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LulzSec's latest target is the Arizona police, which it mocked with Spanish profanity after hacking.  (Source: LulzSec)

LulzSec says the hack was in response to a recent anti-illegal immigrant act, which many say amounts to legislating racial profiling. The bill also implements warrantless arrests of individuals who may be U.S. citizens.  (Source: FlagDailyPhoto)

Even after attacks on the U.S. Senate, CIA, an FBI affiliate, UK law enforcement, and now the Ariz. police, international officials seem no closer to catching LulzSec. The group is a splinter faction of the larger hacking collective Anonymous, and formed shortly after its key members hacked HBGary in Feb. 2011.  (Source: Barbara Ling)
Emails, passwords, confidential documents, and more are all stolen from the state of Arizona

LulzSec appears to be taking its promise to hack international governments and banking institutions -- dubbed "op antisec" -- seriously.  The group on Thursday published a treasure trove of information, purloined from Arizona police department servers.

I. Police are Helpless to Stop LulzSec

The group entitled the release "Chinga La Migra", which is Spanish for "F**k the border patrol", according to slang site UrbanDicitionary.

LulzSec appears to have penetrated deeply into servers of at least one Arizona police department, stealing 708 files, which range from training manuals, to internal documents detailing arrests and more.

The documents were posted to popular torrent tracking site The Pirate Bay, with a description that included an ASCII art picture of a machine gun with the text "OFF THE PIGS".

They also posted the real names, usernames, and passwords of seven Arizona Department of Public Safety officials.  They post the home phone numbers of four officials, and the home addresses of three of them -- including a highway patrol officer named Steven G. Loya.

In their press release the group writes:

We are releasing hundreds of private intelligence bulletins, training manuals, personal email correspondence, names, phone numbers, addresses and passwords belonging to Arizona law enforcement. We are targeting AZDPS specifically because we are against SB1070 and the racial profiling anti-immigrant police state that is Arizona.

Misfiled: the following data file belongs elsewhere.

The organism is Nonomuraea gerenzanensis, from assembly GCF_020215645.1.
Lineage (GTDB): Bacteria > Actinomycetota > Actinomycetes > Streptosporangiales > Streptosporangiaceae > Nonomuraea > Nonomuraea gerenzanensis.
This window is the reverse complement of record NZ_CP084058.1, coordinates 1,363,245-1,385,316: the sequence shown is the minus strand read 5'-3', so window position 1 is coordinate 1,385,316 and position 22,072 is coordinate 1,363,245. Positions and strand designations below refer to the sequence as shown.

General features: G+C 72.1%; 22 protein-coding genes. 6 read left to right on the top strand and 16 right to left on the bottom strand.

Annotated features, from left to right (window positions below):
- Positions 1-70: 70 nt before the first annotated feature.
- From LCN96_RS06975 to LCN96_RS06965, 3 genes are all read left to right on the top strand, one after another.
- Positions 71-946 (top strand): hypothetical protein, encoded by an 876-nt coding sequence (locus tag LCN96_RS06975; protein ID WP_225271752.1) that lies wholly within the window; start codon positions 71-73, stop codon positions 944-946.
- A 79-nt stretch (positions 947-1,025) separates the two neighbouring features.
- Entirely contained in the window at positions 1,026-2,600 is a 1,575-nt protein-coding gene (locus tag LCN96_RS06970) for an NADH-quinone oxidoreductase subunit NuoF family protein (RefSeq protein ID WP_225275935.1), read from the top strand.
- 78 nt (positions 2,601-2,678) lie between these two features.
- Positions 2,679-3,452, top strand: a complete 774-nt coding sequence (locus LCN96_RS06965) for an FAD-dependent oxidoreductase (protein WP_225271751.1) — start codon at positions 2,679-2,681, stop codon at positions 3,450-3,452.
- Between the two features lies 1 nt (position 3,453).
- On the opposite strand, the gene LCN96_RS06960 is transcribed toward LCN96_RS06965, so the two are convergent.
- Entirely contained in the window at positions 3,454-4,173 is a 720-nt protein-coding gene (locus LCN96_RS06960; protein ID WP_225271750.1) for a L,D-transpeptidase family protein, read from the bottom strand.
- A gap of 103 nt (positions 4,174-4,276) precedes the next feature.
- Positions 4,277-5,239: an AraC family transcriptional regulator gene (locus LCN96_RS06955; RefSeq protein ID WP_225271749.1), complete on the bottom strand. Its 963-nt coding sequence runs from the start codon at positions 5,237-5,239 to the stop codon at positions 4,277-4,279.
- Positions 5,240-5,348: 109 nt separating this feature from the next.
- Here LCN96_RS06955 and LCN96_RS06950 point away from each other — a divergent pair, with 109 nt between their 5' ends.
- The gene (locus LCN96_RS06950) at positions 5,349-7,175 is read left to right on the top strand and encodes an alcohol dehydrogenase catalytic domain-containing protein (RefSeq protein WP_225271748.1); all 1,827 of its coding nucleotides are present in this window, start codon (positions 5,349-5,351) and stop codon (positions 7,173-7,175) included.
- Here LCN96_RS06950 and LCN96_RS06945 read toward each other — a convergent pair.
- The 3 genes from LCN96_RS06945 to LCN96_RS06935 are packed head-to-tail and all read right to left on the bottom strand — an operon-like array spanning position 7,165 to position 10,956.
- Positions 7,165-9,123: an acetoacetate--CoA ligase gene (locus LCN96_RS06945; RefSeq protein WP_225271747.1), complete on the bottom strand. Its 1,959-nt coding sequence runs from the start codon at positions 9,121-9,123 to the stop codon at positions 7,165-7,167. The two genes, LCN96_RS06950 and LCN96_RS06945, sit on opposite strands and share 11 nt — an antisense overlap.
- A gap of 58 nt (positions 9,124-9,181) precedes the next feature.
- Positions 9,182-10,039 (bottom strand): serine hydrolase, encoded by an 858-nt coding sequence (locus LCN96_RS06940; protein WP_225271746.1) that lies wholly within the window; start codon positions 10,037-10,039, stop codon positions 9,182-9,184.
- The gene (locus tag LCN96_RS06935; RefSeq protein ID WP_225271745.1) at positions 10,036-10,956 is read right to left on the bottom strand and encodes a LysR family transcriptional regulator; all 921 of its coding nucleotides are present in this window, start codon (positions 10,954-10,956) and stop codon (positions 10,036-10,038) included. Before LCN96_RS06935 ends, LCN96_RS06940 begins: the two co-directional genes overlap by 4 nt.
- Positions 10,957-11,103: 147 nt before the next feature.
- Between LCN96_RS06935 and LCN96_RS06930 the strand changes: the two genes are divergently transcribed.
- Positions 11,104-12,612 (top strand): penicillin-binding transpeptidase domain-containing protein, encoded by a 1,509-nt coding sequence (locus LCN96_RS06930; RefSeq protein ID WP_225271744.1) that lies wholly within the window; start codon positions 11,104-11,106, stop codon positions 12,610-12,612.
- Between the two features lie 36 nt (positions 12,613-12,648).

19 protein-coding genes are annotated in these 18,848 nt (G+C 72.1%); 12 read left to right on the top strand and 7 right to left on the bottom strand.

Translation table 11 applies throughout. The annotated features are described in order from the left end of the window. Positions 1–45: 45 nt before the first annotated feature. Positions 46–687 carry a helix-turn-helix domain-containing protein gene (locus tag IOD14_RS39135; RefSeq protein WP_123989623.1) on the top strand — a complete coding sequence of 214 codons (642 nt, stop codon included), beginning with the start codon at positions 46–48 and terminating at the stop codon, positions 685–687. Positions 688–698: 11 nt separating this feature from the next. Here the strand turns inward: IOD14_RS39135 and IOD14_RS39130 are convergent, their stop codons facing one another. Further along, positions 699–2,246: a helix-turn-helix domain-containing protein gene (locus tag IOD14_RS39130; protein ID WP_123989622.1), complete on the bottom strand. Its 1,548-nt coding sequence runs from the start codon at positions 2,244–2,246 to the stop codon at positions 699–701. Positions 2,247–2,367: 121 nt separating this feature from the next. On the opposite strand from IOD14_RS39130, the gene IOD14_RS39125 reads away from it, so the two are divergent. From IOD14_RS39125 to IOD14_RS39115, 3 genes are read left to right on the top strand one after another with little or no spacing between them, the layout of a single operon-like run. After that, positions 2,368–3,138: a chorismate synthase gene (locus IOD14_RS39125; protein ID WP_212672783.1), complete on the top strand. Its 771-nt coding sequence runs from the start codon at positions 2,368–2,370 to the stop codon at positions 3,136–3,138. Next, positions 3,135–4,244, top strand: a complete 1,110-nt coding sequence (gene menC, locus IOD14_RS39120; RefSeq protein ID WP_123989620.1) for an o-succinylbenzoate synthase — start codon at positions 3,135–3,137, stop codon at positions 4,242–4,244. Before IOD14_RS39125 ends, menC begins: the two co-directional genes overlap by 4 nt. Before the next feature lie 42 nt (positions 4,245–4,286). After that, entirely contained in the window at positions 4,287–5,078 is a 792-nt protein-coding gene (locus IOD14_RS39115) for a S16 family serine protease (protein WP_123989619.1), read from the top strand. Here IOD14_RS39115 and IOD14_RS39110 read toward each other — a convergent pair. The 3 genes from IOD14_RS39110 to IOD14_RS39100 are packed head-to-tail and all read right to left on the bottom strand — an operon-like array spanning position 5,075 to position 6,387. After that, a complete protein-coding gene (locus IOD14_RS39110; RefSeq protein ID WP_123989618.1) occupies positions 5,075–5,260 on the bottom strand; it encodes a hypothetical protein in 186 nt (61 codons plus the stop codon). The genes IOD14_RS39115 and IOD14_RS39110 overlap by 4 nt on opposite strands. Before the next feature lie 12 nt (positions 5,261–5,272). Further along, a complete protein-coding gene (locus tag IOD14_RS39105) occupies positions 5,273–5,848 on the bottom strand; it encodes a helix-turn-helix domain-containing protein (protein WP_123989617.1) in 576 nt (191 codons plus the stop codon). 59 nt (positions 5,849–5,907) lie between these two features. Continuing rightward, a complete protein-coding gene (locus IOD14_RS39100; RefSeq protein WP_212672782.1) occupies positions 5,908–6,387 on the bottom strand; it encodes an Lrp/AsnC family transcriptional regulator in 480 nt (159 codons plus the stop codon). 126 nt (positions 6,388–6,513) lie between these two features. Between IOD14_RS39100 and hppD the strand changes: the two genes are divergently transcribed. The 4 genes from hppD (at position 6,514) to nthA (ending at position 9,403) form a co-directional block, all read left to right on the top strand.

The documents classified as "law enforcement sensitive", "not for public distribution", and "for official use only" are primarily related to border patrol and counter-terrorism operations and describe the use of informants to infiltrate various gangs, cartels, motorcycle clubs, Nazi groups, and protest movements.
Every week we plan on releasing more classified documents and embarassing personal details of military and law enforcement in an effort not just to reveal their racist and corrupt nature but to purposefully sabotage their efforts to terrorize communities fighting an unjust "war on drugs".

Hackers of the world are uniting and taking direct action against our common oppressors - the government, corporations, police, and militaries of the world. See you again real soon! ;D

S
teve Harrison, a Arizona DPS spokesperson stated, "We are aware of computer issues. We're looking into it. And of course we're taking additional security safeguards."

II. Hack Casts Light on Controversial Law

SB1070, "The Support Our Law Enforcement and Safe Neighborhoods Act",  was passed by the Arizona state legislature last year and signed into law in late April 2010.  The bill was ostensibly designed to crack down on the large amount of illegal immigration from Mexico, the U.S.'s southern neighbor.

The new law contained a number of provisions, including making it a felony offense to transport illegal immigrants and instituting new fines for those caught hiring illegal immigrants.

But its most contentious provision is that it requires "legal" aliens to carry their documents with them at all times, and allows police officers to ask for documents individuals they "suspect" might be illegal aliens, during routine investigations.

The bill's critics say the measure institutes a standard of racial profiling since many illegal aliens are Hispanic.

Polls from mid-2010 [1][2] indicate between 55 and 70 percent of Americans supported the measure.  Of those who didn't support, it, one poll indicates nearly half of them opposed it because they felt it didn't go far enough, surprisingly.  However, a poll by the Associated Press and Univision showed that race was a deep determinant of support, with most whites supporting the poll, but most Hispanics opposing it.  

Some Arizona police officers said that they would not try to enforce the new law out of moral objections, even if they were told to.

Several lawsuits and legal challenges have been filed against the law, which they say amounts to legislated racism and is unconstitutional.  A Federal U.S. District Judge, Susan Bolton, issued an injunction last July, right before the law was set to go into full effect.

She barred several parts of the law, including a provision "authorizing the warrantless arrest of a person" suspected of being an illegal immigrant, a provision that makes it a crime to fail to apply for or carry alien registration papers, and a provision that makes it a crime "for an unauthorized alien to solicit, apply for, or perform work."

While some may have mixed feelings on illegal immigration, they may wish to make note that the act is the latest of multiple bills on a state and federal level that look to expand allowances for warrantless arrests of American citizens not committing crimes.

III. Government Can't Catch LulzSec to Save Their Servers